China has pushed thousands of refugees from Myanmar’s Kachin minority back across the border into a province wracked by fighting between government troops and ethnic guerillas, the rebels said on Friday.
Around 2,000 Kachin refugees have returned from China’s Yunnan Province this week and languish in camps near the border between the two nations, La Nan of the Kachin Independence Organization (KIO) told reporters, adding more were expected to cross.
“Chinese authorities in Yunnan have pressured them many times to go back to Burma [Myanmar],” he said, speaking from the rebel capital of Laiza. “About 2,000 have returned and are in camps on the Kachin side of the border. There were 5,000 refugees on the China side ... they will all come back.”
The KIO’s armed wing, the Kachin Independence Army (KIA), said it had crossed the border to guide refugees back to Myanmar on China’s request.
“They [China] said they do not accept war refugees. We started moving refugees from their territory on Aug. 22 [Wednesday] ... we have moved about 1800 refugees in three days,” KIA official Sai Li said.
Continued fighting between the Burmese government and KIA forces means many of the refugees cannot return to their homes, Sai Li said. Tens of thousands of people have fled the fighting since June last year when a 17-year ceasefire between the government and rebels collapsed, with an estimated 5,000 seeking refuge in China.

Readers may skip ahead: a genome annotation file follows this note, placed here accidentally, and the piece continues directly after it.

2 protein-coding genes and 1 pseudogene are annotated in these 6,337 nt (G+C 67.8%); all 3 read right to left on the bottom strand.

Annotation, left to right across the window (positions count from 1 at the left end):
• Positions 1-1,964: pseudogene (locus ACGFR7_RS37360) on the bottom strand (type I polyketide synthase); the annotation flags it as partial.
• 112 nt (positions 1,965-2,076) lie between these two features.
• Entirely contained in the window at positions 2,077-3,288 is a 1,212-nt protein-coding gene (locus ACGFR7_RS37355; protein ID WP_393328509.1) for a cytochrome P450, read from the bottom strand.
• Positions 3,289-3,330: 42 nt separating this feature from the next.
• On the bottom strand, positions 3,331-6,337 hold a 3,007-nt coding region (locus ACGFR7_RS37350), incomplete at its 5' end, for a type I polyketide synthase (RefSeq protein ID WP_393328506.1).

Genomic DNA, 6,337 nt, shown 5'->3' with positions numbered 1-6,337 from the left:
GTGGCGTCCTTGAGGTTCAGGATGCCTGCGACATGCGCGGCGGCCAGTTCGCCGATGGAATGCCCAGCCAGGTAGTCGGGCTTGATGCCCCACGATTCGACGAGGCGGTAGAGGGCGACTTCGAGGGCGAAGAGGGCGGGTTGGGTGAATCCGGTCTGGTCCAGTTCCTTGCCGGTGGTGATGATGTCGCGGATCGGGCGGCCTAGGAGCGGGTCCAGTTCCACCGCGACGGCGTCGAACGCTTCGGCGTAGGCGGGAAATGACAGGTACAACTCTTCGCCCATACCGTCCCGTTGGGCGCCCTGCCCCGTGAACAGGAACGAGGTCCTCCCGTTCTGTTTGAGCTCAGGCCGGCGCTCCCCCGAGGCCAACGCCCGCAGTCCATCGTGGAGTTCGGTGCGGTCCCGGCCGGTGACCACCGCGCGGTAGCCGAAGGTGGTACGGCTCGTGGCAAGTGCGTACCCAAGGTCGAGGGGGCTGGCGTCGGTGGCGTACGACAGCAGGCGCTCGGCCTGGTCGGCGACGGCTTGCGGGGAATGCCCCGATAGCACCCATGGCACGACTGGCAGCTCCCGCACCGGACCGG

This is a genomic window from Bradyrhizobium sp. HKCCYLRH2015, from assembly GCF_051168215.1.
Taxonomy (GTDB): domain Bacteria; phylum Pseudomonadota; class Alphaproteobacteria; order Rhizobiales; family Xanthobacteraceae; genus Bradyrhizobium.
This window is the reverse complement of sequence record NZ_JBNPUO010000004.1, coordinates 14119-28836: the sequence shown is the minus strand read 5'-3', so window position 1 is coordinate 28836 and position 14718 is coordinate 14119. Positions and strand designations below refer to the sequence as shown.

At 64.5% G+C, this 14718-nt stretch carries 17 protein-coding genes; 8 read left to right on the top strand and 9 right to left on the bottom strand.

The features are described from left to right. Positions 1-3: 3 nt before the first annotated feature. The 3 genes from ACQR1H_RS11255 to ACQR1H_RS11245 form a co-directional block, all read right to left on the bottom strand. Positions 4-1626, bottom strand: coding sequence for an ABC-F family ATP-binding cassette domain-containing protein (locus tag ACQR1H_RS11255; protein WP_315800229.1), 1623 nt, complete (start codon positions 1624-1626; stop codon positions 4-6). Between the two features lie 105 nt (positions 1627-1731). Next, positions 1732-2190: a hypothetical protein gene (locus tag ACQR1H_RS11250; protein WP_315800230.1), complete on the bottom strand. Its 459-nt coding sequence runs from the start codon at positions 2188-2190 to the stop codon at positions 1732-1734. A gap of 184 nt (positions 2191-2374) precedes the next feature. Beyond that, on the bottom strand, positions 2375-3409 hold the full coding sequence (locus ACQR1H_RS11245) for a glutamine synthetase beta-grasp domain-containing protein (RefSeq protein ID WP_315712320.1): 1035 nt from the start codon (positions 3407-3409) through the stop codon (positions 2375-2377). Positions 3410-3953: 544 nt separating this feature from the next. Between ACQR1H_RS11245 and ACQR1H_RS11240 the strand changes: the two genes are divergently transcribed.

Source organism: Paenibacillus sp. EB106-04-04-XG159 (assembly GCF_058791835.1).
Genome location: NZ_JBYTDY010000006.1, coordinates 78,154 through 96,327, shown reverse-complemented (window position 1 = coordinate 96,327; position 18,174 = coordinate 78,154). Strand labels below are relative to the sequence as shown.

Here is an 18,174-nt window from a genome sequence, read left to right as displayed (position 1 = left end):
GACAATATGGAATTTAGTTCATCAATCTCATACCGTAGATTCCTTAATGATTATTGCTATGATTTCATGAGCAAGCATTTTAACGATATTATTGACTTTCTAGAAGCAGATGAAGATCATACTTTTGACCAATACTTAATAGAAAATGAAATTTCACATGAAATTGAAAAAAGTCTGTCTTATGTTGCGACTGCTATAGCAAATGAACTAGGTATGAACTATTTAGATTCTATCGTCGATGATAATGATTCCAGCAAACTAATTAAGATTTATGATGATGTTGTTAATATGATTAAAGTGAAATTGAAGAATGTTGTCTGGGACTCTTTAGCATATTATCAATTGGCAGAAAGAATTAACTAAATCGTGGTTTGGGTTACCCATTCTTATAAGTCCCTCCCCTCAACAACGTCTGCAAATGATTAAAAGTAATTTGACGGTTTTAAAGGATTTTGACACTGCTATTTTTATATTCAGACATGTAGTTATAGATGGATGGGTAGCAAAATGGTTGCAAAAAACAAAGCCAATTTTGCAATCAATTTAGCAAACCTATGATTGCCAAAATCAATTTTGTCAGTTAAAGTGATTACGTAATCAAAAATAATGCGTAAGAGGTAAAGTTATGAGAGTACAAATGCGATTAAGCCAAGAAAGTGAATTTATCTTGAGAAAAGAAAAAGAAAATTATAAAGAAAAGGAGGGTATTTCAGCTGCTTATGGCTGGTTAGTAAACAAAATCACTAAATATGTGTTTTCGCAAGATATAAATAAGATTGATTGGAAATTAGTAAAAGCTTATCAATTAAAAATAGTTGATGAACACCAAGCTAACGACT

The Chinese Ministry of Foreign Affairs refuted allegations of forced returns of refugees saying they had crossed back “by their own volition when the fire had ceased.”
Recent talks to resolve the conflict in the country’s north have been overshadowed by ongoing battles.
Confirming the refugee return, New York-based Human Rights Watch criticized China for rejecting displaced people, saying violence awaits them in their home towns.
“China is flouting its international legal obligations by forcibly returning Kachin refugees to an active conflict zone rife with Burmese army abuses,” Human Rights Watch’s Bill Frelick said.
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